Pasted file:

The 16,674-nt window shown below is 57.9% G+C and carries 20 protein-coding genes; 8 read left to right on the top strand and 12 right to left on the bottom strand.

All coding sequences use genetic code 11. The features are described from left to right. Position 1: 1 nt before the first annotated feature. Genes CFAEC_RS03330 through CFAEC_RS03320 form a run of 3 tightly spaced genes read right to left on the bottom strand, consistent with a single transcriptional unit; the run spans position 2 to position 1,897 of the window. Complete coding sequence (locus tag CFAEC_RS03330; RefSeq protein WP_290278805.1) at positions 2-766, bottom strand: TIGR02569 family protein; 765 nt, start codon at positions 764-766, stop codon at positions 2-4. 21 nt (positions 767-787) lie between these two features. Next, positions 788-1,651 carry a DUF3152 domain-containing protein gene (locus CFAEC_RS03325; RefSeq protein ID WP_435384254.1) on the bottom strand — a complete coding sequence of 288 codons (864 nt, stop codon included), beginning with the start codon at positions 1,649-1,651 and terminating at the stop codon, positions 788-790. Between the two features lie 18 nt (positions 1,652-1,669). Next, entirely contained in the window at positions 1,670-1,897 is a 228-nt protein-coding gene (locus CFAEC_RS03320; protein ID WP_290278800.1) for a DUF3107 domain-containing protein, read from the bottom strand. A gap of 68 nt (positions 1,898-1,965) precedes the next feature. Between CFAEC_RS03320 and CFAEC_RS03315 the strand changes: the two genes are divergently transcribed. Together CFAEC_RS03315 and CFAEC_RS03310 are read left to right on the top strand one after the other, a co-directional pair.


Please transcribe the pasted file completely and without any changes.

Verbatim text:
The 16,674-nt window shown below is 57.9% G+C and carries 20 protein-coding genes; 8 read left to right on the top strand and 12 right to left on the bottom strand.

All coding sequences use genetic code 11. The features are described from left to right. Position 1: 1 nt before the first annotated feature. Genes CFAEC_RS03330 through CFAEC_RS03320 form a run of 3 tightly spaced genes read right to left on the bottom strand, consistent with a single transcriptional unit; the run spans position 2 to position 1,897 of the window. Complete coding sequence (locus tag CFAEC_RS03330; RefSeq protein WP_290278805.1) at positions 2-766, bottom strand: TIGR02569 family protein; 765 nt, start codon at positions 764-766, stop codon at positions 2-4. 21 nt (positions 767-787) lie between these two features. Next, positions 788-1,651 carry a DUF3152 domain-containing protein gene (locus CFAEC_RS03325; RefSeq protein ID WP_435384254.1) on the bottom strand — a complete coding sequence of 288 codons (864 nt, stop codon included), beginning with the start codon at positions 1,649-1,651 and terminating at the stop codon, positions 788-790. Between the two features lie 18 nt (positions 1,652-1,669). Next, entirely contained in the window at positions 1,670-1,897 is a 228-nt protein-coding gene (locus CFAEC_RS03320; protein ID WP_290278800.1) for a DUF3107 domain-containing protein, read from the bottom strand. A gap of 68 nt (positions 1,898-1,965) precedes the next feature. Between CFAEC_RS03320 and CFAEC_RS03315 the strand changes: the two genes are divergently transcribed. Together CFAEC_RS03315 and CFAEC_RS03310 are read left to right on the top strand one after the other, a co-directional pair.